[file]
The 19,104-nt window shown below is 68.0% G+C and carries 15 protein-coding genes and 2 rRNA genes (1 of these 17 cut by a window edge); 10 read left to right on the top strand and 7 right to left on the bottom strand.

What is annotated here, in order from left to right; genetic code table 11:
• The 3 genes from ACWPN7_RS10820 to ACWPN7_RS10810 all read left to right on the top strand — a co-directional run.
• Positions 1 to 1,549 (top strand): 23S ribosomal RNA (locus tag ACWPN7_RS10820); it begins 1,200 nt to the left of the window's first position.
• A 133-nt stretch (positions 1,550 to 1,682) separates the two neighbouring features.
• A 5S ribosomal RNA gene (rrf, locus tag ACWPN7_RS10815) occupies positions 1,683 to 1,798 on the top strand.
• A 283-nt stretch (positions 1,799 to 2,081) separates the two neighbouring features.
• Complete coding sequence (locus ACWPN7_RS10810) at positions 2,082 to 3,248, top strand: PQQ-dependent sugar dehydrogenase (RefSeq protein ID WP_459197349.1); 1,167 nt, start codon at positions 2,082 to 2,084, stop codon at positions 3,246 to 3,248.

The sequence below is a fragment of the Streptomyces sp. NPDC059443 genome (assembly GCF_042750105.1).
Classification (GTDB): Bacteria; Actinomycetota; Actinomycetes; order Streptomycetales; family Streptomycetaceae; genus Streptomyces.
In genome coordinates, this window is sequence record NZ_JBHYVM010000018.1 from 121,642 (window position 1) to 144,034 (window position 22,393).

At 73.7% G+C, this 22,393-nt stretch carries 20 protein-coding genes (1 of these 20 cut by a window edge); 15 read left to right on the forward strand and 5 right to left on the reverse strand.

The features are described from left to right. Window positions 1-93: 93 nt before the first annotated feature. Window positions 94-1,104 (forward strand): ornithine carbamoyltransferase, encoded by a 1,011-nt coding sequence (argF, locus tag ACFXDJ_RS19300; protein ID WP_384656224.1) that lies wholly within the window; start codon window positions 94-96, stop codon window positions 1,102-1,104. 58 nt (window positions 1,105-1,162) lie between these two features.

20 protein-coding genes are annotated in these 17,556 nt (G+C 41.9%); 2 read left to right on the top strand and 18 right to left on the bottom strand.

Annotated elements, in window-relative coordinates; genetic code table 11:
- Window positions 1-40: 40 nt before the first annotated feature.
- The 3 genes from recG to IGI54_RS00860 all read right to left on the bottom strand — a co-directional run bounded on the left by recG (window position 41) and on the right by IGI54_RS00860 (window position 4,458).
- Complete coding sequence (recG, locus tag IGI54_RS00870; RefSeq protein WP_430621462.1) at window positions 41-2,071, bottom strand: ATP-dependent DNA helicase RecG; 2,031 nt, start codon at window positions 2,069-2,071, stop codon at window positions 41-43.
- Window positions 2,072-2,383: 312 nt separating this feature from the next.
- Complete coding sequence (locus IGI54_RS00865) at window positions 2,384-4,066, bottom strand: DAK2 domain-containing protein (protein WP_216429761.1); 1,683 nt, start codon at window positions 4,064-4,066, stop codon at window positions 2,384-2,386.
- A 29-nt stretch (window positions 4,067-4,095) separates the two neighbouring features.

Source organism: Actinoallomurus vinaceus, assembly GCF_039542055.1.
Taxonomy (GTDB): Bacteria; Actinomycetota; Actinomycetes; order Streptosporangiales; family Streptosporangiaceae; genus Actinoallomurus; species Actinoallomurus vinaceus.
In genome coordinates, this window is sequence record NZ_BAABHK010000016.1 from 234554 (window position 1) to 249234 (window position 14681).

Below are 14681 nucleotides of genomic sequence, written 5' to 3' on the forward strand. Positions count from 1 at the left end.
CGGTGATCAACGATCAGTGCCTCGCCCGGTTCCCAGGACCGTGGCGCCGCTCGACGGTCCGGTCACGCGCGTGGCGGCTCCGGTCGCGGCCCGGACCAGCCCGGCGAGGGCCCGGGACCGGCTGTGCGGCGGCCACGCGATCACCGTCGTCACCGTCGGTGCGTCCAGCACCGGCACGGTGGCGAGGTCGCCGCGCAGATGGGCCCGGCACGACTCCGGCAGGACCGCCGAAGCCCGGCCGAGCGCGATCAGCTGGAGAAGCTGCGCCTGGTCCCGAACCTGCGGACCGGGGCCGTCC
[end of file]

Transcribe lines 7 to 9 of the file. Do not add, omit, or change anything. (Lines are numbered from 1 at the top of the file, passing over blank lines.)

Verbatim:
• A 283-nt stretch (positions 1,799 to 2,081) separates the two neighbouring features.
• Complete coding sequence (locus ACWPN7_RS10810) at positions 2,082 to 3,248, top strand: PQQ-dependent sugar dehydrogenase (RefSeq protein ID WP_459197349.1); 1,167 nt, start codon at positions 2,082 to 2,084, stop codon at positions 3,246 to 3,248.

The sequence below is a fragment of the Streptomyces sp. NPDC059443 genome (assembly GCF_042750105.1).